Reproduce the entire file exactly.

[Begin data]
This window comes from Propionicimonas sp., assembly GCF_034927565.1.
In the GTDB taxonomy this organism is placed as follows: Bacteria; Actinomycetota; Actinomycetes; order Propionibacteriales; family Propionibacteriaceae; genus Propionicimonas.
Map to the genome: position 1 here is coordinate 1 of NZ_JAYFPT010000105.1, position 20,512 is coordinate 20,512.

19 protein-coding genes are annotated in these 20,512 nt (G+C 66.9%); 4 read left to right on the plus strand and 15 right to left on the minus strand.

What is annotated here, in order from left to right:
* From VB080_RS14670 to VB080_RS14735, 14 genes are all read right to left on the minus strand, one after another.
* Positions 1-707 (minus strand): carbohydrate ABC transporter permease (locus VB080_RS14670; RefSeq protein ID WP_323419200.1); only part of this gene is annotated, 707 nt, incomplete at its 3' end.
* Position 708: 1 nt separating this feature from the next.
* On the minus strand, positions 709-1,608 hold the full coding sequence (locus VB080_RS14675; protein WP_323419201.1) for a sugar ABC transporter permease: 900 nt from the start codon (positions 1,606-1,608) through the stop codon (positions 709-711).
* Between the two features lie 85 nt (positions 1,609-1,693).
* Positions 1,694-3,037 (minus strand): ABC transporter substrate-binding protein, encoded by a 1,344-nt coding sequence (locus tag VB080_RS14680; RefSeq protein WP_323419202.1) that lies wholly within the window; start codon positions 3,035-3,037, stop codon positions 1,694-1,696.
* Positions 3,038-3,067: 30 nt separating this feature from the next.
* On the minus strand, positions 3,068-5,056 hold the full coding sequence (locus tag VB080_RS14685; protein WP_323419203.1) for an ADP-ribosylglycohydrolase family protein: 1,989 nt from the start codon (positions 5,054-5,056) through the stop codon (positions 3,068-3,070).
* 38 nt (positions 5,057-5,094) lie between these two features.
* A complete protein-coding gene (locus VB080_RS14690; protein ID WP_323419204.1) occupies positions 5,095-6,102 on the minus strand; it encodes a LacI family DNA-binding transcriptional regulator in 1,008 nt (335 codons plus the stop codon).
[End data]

This window comes from Propionicimonas sp., assembly GCF_034927565.1.
In the GTDB taxonomy this organism is placed as follows: Bacteria; Actinomycetota; Actinomycetes; order Propionibacteriales; family Propionibacteriaceae; genus Propionicimonas.
Map to the genome: position 1 here is coordinate 1 of NZ_JAYFPT010000105.1, position 20,512 is coordinate 20,512.

19 protein-coding genes are annotated in these 20,512 nt (G+C 66.9%); 4 read left to right on the plus strand and 15 right to left on the minus strand.

What is annotated here, in order from left to right:
* From VB080_RS14670 to VB080_RS14735, 14 genes are all read right to left on the minus strand, one after another.
* Positions 1-707 (minus strand): carbohydrate ABC transporter permease (locus VB080_RS14670; RefSeq protein ID WP_323419200.1); only part of this gene is annotated, 707 nt, incomplete at its 3' end.
* Position 708: 1 nt separating this feature from the next.
* On the minus strand, positions 709-1,608 hold the full coding sequence (locus VB080_RS14675; protein WP_323419201.1) for a sugar ABC transporter permease: 900 nt from the start codon (positions 1,606-1,608) through the stop codon (positions 709-711).
* Between the two features lie 85 nt (positions 1,609-1,693).
* Positions 1,694-3,037 (minus strand): ABC transporter substrate-binding protein, encoded by a 1,344-nt coding sequence (locus tag VB080_RS14680; RefSeq protein WP_323419202.1) that lies wholly within the window; start codon positions 3,035-3,037, stop codon positions 1,694-1,696.
* Positions 3,038-3,067: 30 nt separating this feature from the next.
* On the minus strand, positions 3,068-5,056 hold the full coding sequence (locus tag VB080_RS14685; protein WP_323419203.1) for an ADP-ribosylglycohydrolase family protein: 1,989 nt from the start codon (positions 5,054-5,056) through the stop codon (positions 3,068-3,070).
* 38 nt (positions 5,057-5,094) lie between these two features.
* A complete protein-coding gene (locus VB080_RS14690; protein ID WP_323419204.1) occupies positions 5,095-6,102 on the minus strand; it encodes a LacI family DNA-binding transcriptional regulator in 1,008 nt (335 codons plus the stop codon).